Just as early filmmakers couldn’t have predicted the level of ongoing interest in their work more than 100 years later, who can say what future generations will find important to know and preserve about the early history of software? While the notion that someone might go diving into some long outmoded version of Word might seem improbable, knowledge of the human past turns up in all kinds of unexpected places. Historians of the analog world have long known this: Writing, after all, began as a form of accounting—would the Sumerian scribes who incised cuneiform into wet clay have thought their peculiar angular scratchings would have been of interest to a future age? –Matt Kirschenbaum (Slate Magazine).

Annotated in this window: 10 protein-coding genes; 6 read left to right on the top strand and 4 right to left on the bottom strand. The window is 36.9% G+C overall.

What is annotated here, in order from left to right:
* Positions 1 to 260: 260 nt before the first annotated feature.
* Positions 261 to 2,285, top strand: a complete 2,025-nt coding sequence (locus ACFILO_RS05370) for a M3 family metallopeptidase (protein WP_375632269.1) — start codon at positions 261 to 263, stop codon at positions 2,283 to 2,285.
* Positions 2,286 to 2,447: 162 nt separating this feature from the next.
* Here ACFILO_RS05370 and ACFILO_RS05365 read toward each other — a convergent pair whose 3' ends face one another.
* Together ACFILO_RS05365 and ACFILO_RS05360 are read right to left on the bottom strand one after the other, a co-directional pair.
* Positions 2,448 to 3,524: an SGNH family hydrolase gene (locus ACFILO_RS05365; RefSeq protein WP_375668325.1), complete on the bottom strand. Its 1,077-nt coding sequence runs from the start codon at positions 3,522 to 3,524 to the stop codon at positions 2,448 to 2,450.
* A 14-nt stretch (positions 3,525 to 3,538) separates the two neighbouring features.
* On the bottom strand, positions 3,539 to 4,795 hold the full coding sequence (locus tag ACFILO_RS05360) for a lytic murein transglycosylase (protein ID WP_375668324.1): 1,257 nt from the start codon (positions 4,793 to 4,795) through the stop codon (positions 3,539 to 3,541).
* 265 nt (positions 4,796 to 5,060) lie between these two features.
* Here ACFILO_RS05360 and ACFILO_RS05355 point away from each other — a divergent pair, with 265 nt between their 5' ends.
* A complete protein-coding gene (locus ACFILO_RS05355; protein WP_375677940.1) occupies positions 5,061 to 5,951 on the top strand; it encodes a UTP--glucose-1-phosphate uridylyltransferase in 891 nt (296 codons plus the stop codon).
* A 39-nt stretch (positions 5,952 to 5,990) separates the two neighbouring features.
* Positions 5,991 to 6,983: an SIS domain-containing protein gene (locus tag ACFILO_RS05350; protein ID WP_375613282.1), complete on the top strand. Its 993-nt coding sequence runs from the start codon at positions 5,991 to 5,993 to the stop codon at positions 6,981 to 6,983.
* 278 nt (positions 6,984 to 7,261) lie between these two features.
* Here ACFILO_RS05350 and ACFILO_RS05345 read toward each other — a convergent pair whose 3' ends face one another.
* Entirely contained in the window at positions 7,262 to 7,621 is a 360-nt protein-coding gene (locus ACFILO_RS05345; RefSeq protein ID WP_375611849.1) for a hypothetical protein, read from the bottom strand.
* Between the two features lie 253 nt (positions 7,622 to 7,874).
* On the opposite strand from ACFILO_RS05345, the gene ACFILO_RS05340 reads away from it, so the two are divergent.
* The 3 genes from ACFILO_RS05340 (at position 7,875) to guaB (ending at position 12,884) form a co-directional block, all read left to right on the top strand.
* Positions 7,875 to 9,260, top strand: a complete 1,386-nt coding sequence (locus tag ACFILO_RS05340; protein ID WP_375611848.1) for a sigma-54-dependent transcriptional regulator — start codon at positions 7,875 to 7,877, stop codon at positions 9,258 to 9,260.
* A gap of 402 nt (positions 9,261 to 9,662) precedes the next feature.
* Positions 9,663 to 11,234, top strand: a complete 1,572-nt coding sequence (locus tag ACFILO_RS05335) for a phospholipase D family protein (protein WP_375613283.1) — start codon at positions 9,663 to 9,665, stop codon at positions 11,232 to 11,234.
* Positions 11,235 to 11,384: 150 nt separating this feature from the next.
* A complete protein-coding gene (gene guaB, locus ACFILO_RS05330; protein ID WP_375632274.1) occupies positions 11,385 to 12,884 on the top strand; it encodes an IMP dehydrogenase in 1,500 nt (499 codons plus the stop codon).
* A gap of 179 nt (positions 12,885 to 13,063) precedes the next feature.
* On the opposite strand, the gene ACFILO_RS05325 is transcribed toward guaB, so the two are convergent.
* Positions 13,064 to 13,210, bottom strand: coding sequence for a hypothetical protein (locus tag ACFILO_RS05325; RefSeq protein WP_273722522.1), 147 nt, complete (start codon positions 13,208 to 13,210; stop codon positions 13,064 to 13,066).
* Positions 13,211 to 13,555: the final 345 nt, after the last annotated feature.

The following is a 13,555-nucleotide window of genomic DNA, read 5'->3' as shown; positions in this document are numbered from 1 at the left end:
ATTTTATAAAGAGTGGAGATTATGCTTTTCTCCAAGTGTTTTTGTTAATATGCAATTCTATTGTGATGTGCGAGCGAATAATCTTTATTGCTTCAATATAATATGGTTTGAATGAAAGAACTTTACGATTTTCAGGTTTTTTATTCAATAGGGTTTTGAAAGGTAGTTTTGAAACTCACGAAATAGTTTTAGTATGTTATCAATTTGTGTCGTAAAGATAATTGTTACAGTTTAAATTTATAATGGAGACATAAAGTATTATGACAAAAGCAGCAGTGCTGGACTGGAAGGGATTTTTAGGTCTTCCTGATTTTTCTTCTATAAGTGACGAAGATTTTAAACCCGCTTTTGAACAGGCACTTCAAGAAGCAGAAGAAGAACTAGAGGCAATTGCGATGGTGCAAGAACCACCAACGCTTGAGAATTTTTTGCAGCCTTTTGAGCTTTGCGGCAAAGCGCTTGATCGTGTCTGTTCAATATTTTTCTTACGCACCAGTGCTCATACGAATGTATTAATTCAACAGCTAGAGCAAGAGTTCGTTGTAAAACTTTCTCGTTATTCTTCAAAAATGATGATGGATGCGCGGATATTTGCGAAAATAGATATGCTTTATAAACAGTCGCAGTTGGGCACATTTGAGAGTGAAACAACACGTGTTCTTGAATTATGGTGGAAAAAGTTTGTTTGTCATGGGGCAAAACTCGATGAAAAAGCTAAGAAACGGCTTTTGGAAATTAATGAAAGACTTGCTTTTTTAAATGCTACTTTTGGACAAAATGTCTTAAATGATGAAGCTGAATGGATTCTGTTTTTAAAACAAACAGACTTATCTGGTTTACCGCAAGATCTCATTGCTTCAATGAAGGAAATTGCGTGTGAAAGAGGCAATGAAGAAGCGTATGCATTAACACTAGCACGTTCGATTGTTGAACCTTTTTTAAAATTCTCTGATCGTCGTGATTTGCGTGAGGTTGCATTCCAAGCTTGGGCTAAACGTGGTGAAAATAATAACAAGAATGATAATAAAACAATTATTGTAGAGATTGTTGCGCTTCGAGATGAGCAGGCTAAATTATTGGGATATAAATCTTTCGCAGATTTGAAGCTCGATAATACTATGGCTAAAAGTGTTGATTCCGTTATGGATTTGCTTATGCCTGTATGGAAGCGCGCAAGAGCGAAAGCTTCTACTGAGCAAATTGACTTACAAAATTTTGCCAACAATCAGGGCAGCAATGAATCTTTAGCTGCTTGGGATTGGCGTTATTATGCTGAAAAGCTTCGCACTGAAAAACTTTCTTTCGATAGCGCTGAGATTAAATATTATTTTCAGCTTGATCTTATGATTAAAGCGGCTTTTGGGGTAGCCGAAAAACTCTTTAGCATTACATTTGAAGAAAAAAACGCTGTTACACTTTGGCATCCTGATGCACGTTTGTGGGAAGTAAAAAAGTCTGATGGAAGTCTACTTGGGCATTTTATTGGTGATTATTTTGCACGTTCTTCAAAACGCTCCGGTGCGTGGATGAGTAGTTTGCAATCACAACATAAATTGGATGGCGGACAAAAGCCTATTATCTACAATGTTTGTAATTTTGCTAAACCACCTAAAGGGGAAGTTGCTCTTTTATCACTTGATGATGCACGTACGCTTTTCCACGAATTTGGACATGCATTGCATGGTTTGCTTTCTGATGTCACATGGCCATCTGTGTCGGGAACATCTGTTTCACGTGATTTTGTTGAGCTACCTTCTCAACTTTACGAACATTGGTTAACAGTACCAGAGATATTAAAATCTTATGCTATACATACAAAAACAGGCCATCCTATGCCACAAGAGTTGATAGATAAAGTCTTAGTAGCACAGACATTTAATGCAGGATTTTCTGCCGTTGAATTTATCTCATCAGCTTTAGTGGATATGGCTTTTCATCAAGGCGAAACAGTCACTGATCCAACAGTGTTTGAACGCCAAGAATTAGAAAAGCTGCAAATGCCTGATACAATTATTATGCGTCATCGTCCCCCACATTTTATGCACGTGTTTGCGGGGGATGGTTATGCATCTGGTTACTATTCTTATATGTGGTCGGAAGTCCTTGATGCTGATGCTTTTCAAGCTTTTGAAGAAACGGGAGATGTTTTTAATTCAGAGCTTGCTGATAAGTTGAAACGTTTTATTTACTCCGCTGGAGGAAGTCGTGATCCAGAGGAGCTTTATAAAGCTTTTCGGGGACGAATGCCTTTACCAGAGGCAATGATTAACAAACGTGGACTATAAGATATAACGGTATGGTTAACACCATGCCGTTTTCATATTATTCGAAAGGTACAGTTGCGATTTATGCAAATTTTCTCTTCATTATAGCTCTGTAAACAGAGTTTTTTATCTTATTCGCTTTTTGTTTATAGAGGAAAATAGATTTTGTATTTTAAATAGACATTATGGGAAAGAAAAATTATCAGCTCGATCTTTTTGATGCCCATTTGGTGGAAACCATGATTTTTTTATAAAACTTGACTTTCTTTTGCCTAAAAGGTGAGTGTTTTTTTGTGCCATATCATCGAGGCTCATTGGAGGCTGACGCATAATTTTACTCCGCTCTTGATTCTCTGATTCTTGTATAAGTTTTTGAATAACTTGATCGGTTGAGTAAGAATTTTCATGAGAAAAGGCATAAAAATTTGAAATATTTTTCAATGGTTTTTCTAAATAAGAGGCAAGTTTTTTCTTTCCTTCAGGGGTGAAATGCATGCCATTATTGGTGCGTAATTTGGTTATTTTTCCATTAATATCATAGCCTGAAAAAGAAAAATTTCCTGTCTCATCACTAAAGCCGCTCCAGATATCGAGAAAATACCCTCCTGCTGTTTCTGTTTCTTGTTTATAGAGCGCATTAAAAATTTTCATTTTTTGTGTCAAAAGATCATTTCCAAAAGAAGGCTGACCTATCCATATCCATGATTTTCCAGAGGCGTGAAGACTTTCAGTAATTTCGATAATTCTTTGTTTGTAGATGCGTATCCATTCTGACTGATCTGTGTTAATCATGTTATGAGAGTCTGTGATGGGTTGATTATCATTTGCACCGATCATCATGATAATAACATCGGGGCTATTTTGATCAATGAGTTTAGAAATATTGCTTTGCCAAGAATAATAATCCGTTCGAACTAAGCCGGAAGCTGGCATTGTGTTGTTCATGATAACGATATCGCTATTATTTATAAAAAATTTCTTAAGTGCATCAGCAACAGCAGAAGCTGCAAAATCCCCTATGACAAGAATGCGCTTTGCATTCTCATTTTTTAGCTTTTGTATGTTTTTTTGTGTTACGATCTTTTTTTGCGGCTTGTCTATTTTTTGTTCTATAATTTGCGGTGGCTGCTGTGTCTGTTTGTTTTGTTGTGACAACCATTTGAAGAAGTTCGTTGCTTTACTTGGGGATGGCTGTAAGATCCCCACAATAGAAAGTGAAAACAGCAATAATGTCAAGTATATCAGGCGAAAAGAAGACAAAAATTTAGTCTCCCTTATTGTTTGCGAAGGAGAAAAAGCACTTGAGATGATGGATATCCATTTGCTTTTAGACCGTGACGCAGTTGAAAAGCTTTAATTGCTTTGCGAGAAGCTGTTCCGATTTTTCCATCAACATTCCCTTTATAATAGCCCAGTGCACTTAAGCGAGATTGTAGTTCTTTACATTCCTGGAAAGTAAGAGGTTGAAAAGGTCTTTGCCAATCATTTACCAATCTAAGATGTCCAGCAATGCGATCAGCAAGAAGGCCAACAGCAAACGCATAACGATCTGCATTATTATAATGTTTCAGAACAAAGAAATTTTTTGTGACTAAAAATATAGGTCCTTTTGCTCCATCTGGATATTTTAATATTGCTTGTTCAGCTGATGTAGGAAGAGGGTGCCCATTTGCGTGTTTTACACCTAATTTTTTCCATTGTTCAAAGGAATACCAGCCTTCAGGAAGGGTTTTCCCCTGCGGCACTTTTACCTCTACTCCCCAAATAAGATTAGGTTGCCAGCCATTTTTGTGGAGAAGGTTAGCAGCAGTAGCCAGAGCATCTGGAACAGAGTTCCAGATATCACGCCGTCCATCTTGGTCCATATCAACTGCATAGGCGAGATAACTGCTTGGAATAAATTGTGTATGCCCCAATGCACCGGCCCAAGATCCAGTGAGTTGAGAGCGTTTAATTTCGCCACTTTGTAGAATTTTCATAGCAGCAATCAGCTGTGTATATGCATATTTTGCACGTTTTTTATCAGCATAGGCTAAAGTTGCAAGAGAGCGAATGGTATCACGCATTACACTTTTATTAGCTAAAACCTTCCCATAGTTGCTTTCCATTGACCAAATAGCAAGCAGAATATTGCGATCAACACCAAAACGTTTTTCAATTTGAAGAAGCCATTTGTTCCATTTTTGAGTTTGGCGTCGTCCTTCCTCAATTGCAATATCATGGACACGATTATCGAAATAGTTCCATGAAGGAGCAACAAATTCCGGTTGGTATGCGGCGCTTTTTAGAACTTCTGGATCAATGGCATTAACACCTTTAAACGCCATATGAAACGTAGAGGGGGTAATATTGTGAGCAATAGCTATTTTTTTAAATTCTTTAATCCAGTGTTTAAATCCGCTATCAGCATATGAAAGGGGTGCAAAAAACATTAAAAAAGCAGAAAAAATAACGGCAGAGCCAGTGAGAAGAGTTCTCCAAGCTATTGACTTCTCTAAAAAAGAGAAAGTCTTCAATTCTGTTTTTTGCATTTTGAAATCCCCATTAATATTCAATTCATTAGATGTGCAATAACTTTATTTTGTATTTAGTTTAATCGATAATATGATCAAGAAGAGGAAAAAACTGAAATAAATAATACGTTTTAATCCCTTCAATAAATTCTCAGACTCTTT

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4 thoughts on “How Will Historians of the Future Run MS Word 97? How Can We Save It for Them?”
I don’t know. This always seems like a slow news day non-story to me. People in the future should have no problem opening old files in new programs if they’re in anything like a popular format. And even if not, that probably means the program will be freeware or abandonware by then, not to mention that emulation will become simpler and relatively less resource-intensive over time, especially as the old OS becomes older…
Well, that would help us read a file, but using OpenOffice.org won’t help future historians understand just how annoying Clippy was. We want to be able to study the actual tools people in the past used.
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